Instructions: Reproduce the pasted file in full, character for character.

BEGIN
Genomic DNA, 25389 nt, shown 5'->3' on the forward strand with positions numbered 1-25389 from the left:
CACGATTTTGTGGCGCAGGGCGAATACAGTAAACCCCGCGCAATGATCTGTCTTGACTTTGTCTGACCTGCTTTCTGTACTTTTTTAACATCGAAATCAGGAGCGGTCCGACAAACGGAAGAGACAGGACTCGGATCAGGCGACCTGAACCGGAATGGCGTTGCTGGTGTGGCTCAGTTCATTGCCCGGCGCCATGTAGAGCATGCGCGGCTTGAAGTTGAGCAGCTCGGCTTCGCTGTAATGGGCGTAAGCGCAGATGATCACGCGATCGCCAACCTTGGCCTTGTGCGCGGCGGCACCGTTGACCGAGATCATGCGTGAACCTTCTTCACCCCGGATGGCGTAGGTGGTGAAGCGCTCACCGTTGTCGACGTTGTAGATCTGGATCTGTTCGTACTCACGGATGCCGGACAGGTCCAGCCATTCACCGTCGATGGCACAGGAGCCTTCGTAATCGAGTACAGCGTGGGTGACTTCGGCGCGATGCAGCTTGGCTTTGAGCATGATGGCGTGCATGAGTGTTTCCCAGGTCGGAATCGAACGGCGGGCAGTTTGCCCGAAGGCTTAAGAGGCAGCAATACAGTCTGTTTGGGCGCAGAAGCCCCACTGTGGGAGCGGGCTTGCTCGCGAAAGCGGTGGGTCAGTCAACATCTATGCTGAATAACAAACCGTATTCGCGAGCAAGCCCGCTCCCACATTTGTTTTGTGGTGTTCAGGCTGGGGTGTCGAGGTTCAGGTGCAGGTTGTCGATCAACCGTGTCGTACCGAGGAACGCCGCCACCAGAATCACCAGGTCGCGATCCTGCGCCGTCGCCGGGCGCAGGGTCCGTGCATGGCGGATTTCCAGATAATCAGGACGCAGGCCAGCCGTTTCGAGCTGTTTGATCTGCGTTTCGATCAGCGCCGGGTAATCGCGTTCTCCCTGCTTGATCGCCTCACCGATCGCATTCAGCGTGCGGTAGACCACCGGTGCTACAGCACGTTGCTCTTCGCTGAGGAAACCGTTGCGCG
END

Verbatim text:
Genomic DNA, 25389 nt, shown 5'->3' on the forward strand with positions numbered 1-25389 from the left:
CACGATTTTGTGGCGCAGGGCGAATACAGTAAACCCCGCGCAATGATCTGTCTTGACTTTGTCTGACCTGCTTTCTGTACTTTTTTAACATCGAAATCAGGAGCGGTCCGACAAACGGAAGAGACAGGACTCGGATCAGGCGACCTGAACCGGAATGGCGTTGCTGGTGTGGCTCAGTTCATTGCCCGGCGCCATGTAGAGCATGCGCGGCTTGAAGTTGAGCAGCTCGGCTTCGCTGTAATGGGCGTAAGCGCAGATGATCACGCGATCGCCAACCTTGGCCTTGTGCGCGGCGGCACCGTTGACCGAGATCATGCGTGAACCTTCTTCACCCCGGATGGCGTAGGTGGTGAAGCGCTCACCGTTGTCGACGTTGTAGATCTGGATCTGTTCGTACTCACGGATGCCGGACAGGTCCAGCCATTCACCGTCGATGGCACAGGAGCCTTCGTAATCGAGTACAGCGTGGGTGACTTCGGCGCGATGCAGCTTGGCTTTGAGCATGATGGCGTGCATGAGTGTTTCCCAGGTCGGAATCGAACGGCGGGCAGTTTGCCCGAAGGCTTAAGAGGCAGCAATACAGTCTGTTTGGGCGCAGAAGCCCCACTGTGGGAGCGGGCTTGCTCGCGAAAGCGGTGGGTCAGTCAACATCTATGCTGAATAACAAACCGTATTCGCGAGCAAGCCCGCTCCCACATTTGTTTTGTGGTGTTCAGGCTGGGGTGTCGAGGTTCAGGTGCAGGTTGTCGATCAACCGTGTCGTACCGAGGAACGCCGCCACCAGAATCACCAGGTCGCGATCCTGCGCCGTCGCCGGGCGCAGGGTCCGTGCATGGCGGATTTCCAGATAATCAGGACGCAGGCCAGCCGTTTCGAGCTGTTTGATCTGCGTTTCGATCAGCGCCGGGTAATCGCGTTCTCCCTGCTTGATCGCCTCACCGATCGCATTCAGCGTGCGGTAGACCACCGGTGCTACAGCACGTTGCTCTTCGCTGAGGAAACCGTTGCGCG